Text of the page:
MeacoFan 1056

The complete MeacoFan fan fam, including the pedestal-mounted version of the 1056, naturally called the 1056P

(Image credit: Meaco)

While truly hot days render most fans impotent, the 1056 is powerful enough to make you feel cooler, rather than that you're simply having hot air blown around the room. Better yet, it manages to do this without it feeling oppressive, and without creating a massive racket. 

While the MeacoFan 1056 could not be described as stunning looking, its appearance is nothing to complain about, and it's also very cleverly designed. It can rotate in three dimensions through almost 360º, rather than just oscillating from side to side as a boring old Dyson does. There's a sleep timer, a built-in light, no fewer than 12 speed settings and an 'Eco' setting, which raises and lowers the speed based on the temperature of the room. It's all very simple and yet highly effective, thanks to Meaco's jet engine-style fan technology. 

MeacoFan 1056

(Image credit: Meaco)

All the controls are accessible via a remote, which can also be magnetically attached to the centre of the fan for safe keeping. There's no app control as yet, but that doesn't seem like too big a loss.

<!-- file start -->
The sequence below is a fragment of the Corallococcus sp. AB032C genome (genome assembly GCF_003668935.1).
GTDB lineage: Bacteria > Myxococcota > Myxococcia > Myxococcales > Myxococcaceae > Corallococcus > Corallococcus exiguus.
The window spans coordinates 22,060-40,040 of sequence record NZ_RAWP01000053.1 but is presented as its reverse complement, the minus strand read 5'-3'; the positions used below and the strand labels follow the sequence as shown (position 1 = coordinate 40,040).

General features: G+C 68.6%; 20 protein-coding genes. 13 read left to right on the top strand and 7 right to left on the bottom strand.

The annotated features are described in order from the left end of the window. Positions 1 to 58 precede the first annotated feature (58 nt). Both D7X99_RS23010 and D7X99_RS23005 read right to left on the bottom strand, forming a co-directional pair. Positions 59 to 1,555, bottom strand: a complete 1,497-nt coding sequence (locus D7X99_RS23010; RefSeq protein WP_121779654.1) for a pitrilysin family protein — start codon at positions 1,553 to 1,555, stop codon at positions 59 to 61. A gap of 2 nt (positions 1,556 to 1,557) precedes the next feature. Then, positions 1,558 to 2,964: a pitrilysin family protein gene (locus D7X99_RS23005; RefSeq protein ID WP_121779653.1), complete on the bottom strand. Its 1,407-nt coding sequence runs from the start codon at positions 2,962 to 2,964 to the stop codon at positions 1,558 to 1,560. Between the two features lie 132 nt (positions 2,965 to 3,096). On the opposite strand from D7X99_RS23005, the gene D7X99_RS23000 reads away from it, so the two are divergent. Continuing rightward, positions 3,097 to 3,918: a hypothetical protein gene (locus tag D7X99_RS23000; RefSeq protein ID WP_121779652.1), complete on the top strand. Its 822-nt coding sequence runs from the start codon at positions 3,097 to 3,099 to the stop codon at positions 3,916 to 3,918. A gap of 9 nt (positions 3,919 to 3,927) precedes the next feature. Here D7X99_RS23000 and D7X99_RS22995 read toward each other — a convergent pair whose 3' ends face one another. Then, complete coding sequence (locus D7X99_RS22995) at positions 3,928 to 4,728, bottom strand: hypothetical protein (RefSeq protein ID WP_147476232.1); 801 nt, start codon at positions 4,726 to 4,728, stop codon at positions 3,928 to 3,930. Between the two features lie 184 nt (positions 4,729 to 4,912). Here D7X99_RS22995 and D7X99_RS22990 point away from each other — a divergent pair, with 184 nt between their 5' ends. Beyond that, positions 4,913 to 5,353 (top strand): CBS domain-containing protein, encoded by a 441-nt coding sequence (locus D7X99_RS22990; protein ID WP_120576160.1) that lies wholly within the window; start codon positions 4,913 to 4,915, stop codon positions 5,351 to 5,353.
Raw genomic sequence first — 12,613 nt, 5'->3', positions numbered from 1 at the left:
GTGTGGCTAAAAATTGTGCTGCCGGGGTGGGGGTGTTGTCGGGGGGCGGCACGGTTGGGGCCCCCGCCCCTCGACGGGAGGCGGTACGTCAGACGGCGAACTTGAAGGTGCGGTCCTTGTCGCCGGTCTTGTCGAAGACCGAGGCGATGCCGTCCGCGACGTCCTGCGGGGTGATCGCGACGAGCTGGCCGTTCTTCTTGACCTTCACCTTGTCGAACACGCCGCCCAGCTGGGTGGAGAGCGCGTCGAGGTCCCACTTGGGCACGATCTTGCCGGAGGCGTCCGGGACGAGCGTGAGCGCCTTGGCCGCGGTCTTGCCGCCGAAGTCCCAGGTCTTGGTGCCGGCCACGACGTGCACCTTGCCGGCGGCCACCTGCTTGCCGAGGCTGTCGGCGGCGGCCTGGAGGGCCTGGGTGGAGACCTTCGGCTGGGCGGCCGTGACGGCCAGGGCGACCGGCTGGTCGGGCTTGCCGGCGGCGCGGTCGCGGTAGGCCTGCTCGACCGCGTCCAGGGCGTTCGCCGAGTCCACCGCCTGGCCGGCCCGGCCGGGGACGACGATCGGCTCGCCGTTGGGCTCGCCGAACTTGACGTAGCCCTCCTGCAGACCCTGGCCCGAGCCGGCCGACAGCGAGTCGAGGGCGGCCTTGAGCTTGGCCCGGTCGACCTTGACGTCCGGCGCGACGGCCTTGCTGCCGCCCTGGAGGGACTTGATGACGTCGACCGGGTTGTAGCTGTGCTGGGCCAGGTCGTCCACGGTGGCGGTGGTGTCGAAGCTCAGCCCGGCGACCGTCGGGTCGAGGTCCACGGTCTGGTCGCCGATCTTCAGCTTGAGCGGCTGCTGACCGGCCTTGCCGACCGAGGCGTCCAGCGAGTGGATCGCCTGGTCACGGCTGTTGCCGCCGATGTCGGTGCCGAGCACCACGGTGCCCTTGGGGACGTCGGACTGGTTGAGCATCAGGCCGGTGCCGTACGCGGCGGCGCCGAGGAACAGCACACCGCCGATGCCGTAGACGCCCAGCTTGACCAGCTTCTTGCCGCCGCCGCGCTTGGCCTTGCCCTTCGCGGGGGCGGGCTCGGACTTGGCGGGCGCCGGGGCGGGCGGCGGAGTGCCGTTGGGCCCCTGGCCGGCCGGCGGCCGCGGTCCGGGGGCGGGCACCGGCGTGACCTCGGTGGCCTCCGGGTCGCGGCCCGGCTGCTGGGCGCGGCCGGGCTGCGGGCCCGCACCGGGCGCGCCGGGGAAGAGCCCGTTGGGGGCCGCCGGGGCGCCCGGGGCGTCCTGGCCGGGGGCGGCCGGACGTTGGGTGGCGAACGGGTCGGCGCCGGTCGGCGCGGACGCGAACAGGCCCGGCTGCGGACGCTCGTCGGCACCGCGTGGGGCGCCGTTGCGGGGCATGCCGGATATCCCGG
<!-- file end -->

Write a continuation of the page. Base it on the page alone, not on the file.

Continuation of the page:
There's also another great reason to buy the MeacoFan 1056: for such a design classic, it is extremely cheap. With the heatwave set to continue, and high temperatures apparently likely to become more commonplace in future, thanks to climate change, can you afford to be without one?

Some fan deals right now

Duncan has been writing about tech for almost 15 years, during which time he has attended every event going, apart from Apple ones, as he mysteriously doesn't get invited to them. He has covered everything from smartphones to headphones, TV to AC and air fryers to the movies of James Bond and obscure anime. 

Duncan's current brief is everything to do with the home and kitchen, which is good because he is an excellent cook, if he says so himself. He also covers cycling and ebikes – like over-using italics, this is another passion of his. Duncan also edits T3's golf section because fuck it, someone has to. Dave Usher does all the real work on that bit, though. In his long and varied lifestyle-tech career he is one of the few people to have been a fitness editor despite being unfit and a cars editor for not one but two websites, despite being unable to drive. He also has about 400 vacuum cleaners, and is possibly the UK's leading expert on cordless vacuum cleaners, despite being decidedly messy. A cricket fan for over 30 years, he also recently become T3's cricket editor, writing about how to stream obscure T20 tournaments, and turning out some typically no-nonsense opinions on the world's top teams and players.

Before T3, Duncan was a music and film reviewer, worked for a magazine about gambling that employed a surprisingly large number of convicted criminals, and then a magazine called Bizarre that was essentially like a cross between Reddit and DeviantArt, before the invention of the internet. There was also a lengthy period where he essentially wrote all of T3 magazine every month for about 3 years. 

A broadcaster, raconteur and public speaker, Duncan used to be on telly loads, but an unfortunate incident put a stop to that, so he now largely contents himself with telling people, "I used to be on the TV, you know."